India set to exempt Africa from ban on rice exports
By Joe Leahy in Mumbai and Amy Yee in New Delhi
Published: June 2 2008 03:00
India is facing growing pressure from African countries to exempt them from export bans on rice implemented by New Delhi to curb domestic food price inflation.
The move illustrates how efforts by large producers such as India to control a sharp rise in food costs are hurting poor nations and giving rise to a form of rice diplomacy."We have no shortage of rice and wheat. Our buffer stocks are adequate. Our production has not been reduced. Food prices are driven to a large extent by sentiment and not merely by supply and demand, says the indian minister
"I have a minister from Mali [here]," said Kamal Nath, India's commerce and industries minister, in an interview with the Financial Times.
"They are traditional buyers of rice so when we banned the export of our cheaper medium-quality rice, they [were] in trouble."
Global food prices are expected to remain high over the next decade, spelling hardship for millions of the world's poorest, the United Nations' Food and Agriculture Organisation and the Organisation for Economic Co-operation and Development said in a report last week.
Mr Nath said India had already allowed some exports to Sierra Leone and would consider other exemptions for Africa. "We will have some carve-out to African countries depending on our own current production," he said.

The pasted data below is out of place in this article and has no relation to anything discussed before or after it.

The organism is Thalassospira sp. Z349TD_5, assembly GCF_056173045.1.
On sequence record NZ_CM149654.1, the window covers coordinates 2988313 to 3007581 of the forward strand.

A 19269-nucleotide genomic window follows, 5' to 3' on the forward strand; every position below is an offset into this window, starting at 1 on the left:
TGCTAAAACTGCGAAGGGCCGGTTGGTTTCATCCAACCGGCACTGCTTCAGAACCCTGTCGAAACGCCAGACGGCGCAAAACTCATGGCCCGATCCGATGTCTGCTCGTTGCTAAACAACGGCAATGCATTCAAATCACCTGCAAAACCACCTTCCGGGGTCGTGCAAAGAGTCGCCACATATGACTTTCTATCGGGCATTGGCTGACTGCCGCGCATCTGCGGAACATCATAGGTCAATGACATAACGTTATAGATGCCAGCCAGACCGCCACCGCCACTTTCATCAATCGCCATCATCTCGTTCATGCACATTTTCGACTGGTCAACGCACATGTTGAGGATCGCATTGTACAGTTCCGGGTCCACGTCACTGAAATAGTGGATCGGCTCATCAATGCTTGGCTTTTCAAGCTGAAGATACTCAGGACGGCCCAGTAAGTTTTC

He did not give details but there is speculation that India might eventually export about 2m tonnes of rice to the least developed African countries as well as some neighbouring nations, including Bangladesh, Nepal and Bhutan.
The move fits with India's growing diplomatic efforts to woo African nations and counter China's rising influence in the resource-rich continent.
India's economy continues to grow strongly, reaching a rate of 9 per cent in the last fiscal year, according to government figures released on Friday.
The new report predicted growth of 8.5 per cent this year but the rising cost of fuel has contributed to a sharp jump in inflation. In the 12 months ended May 17, it reached 8.1 per cent, a three and a half year high and well above the central bank's target of less than 5.5 per cent.
Mr Nath said the price of imported cooking oil and lentils had more than doubled "not because of India-supply stress but international supply-side stress".
He said: "We have no shortage of rice and wheat. Our buffer stocks are adequate. Our production has not been reduced. Food prices are driven to a large extent by sentiment and not merely by supply and demand."